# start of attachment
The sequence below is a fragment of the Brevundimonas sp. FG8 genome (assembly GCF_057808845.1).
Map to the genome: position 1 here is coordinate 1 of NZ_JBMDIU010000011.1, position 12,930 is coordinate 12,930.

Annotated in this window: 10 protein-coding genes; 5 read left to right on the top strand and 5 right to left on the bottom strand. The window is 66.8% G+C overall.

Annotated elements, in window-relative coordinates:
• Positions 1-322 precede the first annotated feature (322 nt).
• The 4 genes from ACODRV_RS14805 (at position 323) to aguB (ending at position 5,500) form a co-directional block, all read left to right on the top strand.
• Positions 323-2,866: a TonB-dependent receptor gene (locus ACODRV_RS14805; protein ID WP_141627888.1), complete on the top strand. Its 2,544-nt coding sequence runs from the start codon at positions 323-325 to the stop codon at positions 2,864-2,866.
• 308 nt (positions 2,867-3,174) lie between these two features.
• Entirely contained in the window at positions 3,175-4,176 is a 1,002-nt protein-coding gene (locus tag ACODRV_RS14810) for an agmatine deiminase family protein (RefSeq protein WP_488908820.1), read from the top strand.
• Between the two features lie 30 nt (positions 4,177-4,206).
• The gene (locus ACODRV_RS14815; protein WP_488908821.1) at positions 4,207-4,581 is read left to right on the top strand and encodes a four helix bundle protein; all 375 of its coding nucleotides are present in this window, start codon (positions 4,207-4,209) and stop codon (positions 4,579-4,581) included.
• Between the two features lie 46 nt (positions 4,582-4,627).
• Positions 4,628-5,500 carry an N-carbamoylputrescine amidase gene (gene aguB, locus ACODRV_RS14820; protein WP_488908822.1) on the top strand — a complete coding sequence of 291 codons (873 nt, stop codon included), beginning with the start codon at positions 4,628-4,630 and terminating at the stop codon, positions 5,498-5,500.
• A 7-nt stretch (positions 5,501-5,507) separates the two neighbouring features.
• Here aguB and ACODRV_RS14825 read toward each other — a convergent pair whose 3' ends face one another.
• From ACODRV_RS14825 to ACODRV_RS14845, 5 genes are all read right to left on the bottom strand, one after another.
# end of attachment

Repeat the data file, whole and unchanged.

The sequence below is a fragment of the Brevundimonas sp. FG8 genome (assembly GCF_057808845.1).
Map to the genome: position 1 here is coordinate 1 of NZ_JBMDIU010000011.1, position 12,930 is coordinate 12,930.

Annotated in this window: 10 protein-coding genes; 5 read left to right on the top strand and 5 right to left on the bottom strand. The window is 66.8% G+C overall.

Annotated elements, in window-relative coordinates:
• Positions 1-322 precede the first annotated feature (322 nt).
• The 4 genes from ACODRV_RS14805 (at position 323) to aguB (ending at position 5,500) form a co-directional block, all read left to right on the top strand.
• Positions 323-2,866: a TonB-dependent receptor gene (locus ACODRV_RS14805; protein ID WP_141627888.1), complete on the top strand. Its 2,544-nt coding sequence runs from the start codon at positions 323-325 to the stop codon at positions 2,864-2,866.
• 308 nt (positions 2,867-3,174) lie between these two features.
• Entirely contained in the window at positions 3,175-4,176 is a 1,002-nt protein-coding gene (locus tag ACODRV_RS14810) for an agmatine deiminase family protein (RefSeq protein WP_488908820.1), read from the top strand.
• Between the two features lie 30 nt (positions 4,177-4,206).
• The gene (locus ACODRV_RS14815; protein WP_488908821.1) at positions 4,207-4,581 is read left to right on the top strand and encodes a four helix bundle protein; all 375 of its coding nucleotides are present in this window, start codon (positions 4,207-4,209) and stop codon (positions 4,579-4,581) included.
• Between the two features lie 46 nt (positions 4,582-4,627).
• Positions 4,628-5,500 carry an N-carbamoylputrescine amidase gene (gene aguB, locus ACODRV_RS14820; protein WP_488908822.1) on the top strand — a complete coding sequence of 291 codons (873 nt, stop codon included), beginning with the start codon at positions 4,628-4,630 and terminating at the stop codon, positions 5,498-5,500.
• A 7-nt stretch (positions 5,501-5,507) separates the two neighbouring features.
• Here aguB and ACODRV_RS14825 read toward each other — a convergent pair whose 3' ends face one another.
• From ACODRV_RS14825 to ACODRV_RS14845, 5 genes are all read right to left on the bottom strand, one after another.